A Franklin County judge has dismissed the $6 million lawsuit by the only surviving victim of the 2015 Bridgewater Plaza shooting, filed against the Roanoke television station whose former employee was the gunman in that attack.
That decision, rendered Friday, is one the plaintiff’s attorney said he plans to appeal.
The dispute centers around Vester Lee Flanagan II — a former WDBJ correspondent hired in 2012, then terminated in early 2013 for erratic behavior on the job — who on Aug. 26, 2015, ambushed station employees Alison Parker and Adam Ward as they conducted a public early morning TV interview with Vicki Gardner, who was then the head of the Smith Mountain Lake Regional Chamber of Commerce.
Flanagan used a pistol to open fire on the trio during the live broadcast, killing Parker and Ward and seriously injuring Gardner.
Gardner’s 2017 suit cited negligent hiring and negligent retention by the station, and claimed that in selecting Flanagan for employment, WDBJ overlooked troubling work-related conflicts in his past, then kept him on after he threatened and verbally abused co-workers.
Last summer, WDBJ moved to dismiss the suit on the grounds that Flanagan had been let go more than two years before the attack.
At a hearing Friday morning in Franklin County Circuit Court, Julie Palmer, an attorney for the station, reiterated that argument.
“There is no Virginia case law, either state or federal, that has held a tort of negligent hiring or negligent retention to apply to the actions of a former employee,” Palmer told Judge Clyde Perdue.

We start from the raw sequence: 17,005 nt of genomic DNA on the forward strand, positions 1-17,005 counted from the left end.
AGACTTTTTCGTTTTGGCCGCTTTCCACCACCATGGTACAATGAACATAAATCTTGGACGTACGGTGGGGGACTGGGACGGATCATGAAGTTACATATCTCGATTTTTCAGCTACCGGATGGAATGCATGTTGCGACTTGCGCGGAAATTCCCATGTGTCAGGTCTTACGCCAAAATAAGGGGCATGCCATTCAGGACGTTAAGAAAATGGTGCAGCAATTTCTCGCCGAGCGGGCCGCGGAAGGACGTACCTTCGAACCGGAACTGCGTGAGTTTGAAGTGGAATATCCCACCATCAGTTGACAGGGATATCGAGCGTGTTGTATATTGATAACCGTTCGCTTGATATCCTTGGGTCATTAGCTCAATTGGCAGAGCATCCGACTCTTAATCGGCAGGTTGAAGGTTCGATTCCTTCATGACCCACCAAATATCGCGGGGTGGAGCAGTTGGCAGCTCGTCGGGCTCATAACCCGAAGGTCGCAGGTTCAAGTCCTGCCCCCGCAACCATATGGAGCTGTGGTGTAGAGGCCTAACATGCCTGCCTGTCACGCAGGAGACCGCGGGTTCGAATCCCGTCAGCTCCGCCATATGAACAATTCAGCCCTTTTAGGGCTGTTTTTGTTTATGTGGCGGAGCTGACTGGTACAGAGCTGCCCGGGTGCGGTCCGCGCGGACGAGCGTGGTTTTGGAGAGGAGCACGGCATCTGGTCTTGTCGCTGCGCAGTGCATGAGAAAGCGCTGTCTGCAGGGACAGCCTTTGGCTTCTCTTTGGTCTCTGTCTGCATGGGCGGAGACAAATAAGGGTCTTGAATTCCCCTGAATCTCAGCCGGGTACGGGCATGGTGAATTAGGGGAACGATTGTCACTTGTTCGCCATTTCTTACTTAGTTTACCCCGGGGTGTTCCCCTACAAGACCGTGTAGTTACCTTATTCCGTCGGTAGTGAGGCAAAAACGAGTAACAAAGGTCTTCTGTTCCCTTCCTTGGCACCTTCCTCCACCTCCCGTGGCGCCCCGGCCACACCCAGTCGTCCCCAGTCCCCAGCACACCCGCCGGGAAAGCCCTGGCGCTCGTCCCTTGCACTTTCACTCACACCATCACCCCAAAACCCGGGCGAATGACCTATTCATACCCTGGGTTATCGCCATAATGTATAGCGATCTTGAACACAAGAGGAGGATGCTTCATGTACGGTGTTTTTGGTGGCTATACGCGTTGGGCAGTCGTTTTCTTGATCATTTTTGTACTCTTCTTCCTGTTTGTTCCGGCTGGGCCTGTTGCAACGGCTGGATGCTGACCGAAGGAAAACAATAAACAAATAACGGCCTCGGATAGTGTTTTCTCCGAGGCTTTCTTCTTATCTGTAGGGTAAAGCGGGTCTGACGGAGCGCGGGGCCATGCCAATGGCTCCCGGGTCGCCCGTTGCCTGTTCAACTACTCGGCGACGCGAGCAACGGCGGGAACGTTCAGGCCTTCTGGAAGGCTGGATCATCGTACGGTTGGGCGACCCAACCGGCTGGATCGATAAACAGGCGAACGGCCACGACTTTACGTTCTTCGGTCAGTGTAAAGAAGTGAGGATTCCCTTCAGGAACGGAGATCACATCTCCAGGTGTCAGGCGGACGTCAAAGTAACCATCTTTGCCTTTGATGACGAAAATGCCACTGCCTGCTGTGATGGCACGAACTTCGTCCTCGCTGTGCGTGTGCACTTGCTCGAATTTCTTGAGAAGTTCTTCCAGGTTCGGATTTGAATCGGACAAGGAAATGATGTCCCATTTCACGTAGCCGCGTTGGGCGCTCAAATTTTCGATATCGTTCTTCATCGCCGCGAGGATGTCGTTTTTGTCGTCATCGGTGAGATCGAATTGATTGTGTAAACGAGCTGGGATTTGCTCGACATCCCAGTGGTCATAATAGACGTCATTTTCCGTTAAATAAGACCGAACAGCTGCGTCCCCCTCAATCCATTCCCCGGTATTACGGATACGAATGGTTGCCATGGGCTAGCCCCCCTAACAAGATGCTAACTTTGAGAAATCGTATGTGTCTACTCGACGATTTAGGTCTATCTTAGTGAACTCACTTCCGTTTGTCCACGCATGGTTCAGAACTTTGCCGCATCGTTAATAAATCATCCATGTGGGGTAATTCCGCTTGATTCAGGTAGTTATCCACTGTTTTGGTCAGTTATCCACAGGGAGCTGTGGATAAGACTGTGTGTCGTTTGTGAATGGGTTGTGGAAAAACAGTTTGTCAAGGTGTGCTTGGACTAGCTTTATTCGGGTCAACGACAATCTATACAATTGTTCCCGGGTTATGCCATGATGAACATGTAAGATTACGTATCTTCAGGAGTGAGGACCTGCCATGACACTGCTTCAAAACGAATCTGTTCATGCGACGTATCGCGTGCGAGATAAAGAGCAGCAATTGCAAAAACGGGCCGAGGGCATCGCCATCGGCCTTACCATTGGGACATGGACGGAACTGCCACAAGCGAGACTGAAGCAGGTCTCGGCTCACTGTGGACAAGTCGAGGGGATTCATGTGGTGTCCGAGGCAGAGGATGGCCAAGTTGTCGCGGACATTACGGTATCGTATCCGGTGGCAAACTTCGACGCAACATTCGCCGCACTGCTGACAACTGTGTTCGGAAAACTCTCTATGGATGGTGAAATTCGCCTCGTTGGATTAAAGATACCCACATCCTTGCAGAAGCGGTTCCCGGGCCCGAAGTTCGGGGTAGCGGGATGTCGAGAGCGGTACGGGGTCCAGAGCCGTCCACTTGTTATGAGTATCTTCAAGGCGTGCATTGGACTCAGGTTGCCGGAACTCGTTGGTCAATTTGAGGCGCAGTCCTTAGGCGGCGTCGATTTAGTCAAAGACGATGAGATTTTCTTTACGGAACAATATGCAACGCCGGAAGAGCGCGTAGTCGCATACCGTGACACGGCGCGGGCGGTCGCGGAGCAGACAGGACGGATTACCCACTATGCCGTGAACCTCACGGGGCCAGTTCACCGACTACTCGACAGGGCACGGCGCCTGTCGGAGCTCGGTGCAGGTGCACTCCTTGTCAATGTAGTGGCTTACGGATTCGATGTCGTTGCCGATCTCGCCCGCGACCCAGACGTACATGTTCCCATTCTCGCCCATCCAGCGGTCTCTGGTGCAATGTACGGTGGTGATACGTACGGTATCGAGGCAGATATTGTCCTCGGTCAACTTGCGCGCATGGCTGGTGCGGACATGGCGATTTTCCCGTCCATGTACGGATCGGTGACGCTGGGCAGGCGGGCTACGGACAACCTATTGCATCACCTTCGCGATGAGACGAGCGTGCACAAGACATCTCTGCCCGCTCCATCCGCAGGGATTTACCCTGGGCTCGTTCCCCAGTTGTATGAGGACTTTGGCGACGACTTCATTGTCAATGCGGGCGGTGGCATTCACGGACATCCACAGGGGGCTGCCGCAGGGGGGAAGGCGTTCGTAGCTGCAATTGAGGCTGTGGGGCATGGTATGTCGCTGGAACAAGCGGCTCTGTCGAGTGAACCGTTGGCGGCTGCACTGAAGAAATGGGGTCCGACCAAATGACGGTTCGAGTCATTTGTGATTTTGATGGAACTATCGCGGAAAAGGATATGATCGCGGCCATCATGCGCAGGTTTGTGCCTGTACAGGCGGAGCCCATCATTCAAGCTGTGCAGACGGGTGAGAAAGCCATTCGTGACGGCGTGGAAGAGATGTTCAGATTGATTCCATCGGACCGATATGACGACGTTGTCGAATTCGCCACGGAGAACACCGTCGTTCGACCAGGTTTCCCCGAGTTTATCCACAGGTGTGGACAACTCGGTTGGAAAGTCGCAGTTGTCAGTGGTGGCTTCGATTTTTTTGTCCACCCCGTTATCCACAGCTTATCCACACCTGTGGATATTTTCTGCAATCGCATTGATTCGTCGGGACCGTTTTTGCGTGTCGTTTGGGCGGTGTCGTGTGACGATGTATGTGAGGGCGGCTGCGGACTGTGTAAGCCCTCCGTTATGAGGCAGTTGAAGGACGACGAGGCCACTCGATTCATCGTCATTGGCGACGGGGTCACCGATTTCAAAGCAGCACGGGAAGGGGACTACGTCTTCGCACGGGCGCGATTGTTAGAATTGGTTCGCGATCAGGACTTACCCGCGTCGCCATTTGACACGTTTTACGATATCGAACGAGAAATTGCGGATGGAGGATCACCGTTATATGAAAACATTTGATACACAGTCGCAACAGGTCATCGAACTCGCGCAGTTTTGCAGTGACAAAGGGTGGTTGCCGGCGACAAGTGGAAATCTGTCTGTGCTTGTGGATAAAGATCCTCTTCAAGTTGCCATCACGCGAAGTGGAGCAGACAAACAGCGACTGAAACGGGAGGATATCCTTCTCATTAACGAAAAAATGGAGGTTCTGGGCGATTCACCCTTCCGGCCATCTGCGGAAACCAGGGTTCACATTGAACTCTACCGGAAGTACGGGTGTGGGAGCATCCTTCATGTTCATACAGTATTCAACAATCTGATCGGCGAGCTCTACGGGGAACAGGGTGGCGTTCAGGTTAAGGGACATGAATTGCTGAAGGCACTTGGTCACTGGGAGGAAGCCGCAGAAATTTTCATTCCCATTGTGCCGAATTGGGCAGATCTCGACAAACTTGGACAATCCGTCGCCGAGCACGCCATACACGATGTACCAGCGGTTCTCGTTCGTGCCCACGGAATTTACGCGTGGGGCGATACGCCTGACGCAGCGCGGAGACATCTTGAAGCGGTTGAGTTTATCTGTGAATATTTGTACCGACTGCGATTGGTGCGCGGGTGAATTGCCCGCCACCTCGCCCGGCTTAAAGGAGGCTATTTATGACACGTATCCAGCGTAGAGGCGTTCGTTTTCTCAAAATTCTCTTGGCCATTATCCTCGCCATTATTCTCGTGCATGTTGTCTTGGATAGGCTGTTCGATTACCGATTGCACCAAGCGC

She further argued that Flanagan’s employment issues before he came to WDBJ were verbal, not violent, and that managers could not have anticipated the attacks he would later commit.
At the close of the hearing, Perdue sustained the defense motion on the grounds that Flanagan had been let go two and a half years earlier.
“I might be wrong, but I don’t believe it was foreseeable,” Perdue said.
Gardner’s attorney, Bill Stanley, said afterward that he will appeal the decision.
“I think the court’s ruling, respectfully, went far outside what the obligations are in a demurrer proceeding,” he said.
“I’m going to appeal this all the way. It’s an unfortunate ruling and I think it’s the wrong one.”
While Gardner’s three-year-old suit cites approximately $222,000 in medical expenses, Stanley says that total has since more than doubled to more than a half-million dollars.
After Friday’s hearing, Gardner said the notion that she was simply shot once in the back was reductive and misleading. The slug that hit her struck her in the spine, ricocheted at length and left fragments that doctors can’t remove.
“That bullet went through my body like a pinball machine,” she said. “I lost a kidney. I lost a whole lot of my colon.”
Last year, she underwent surgery to fuse damaged vertebrae in her lower back; those were screwed into place using a bone from her hip and, in October, surgeons had to go back in and tighten the metal fasteners.
“It’s been an extremely long five years,” Gardner said.
Flanagan had worked in television for more than 15 years, using the name Bryce Williams.
He came to Roanoke to work for WDBJ in April 2012 and quickly developed numerous documented issues with other employees and management.
When he was fired Feb. 1, 2013, he objected so vehemently he had to be escorted from the building by police.
But after his termination, he didn’t leave town, and in fact kept an apartment not far from the studio.
In 2014, he filed a civil complaint against WDBJ, listing grievances against former colleagues, but the case was dismissed by a judge that July, some 14 months before he launched his attack.
Flanagan made video recordings of the shootings and posted the clips to social media. In the hours that followed, he killed himself while fleeing police along Interstate 66 in Fauquier County.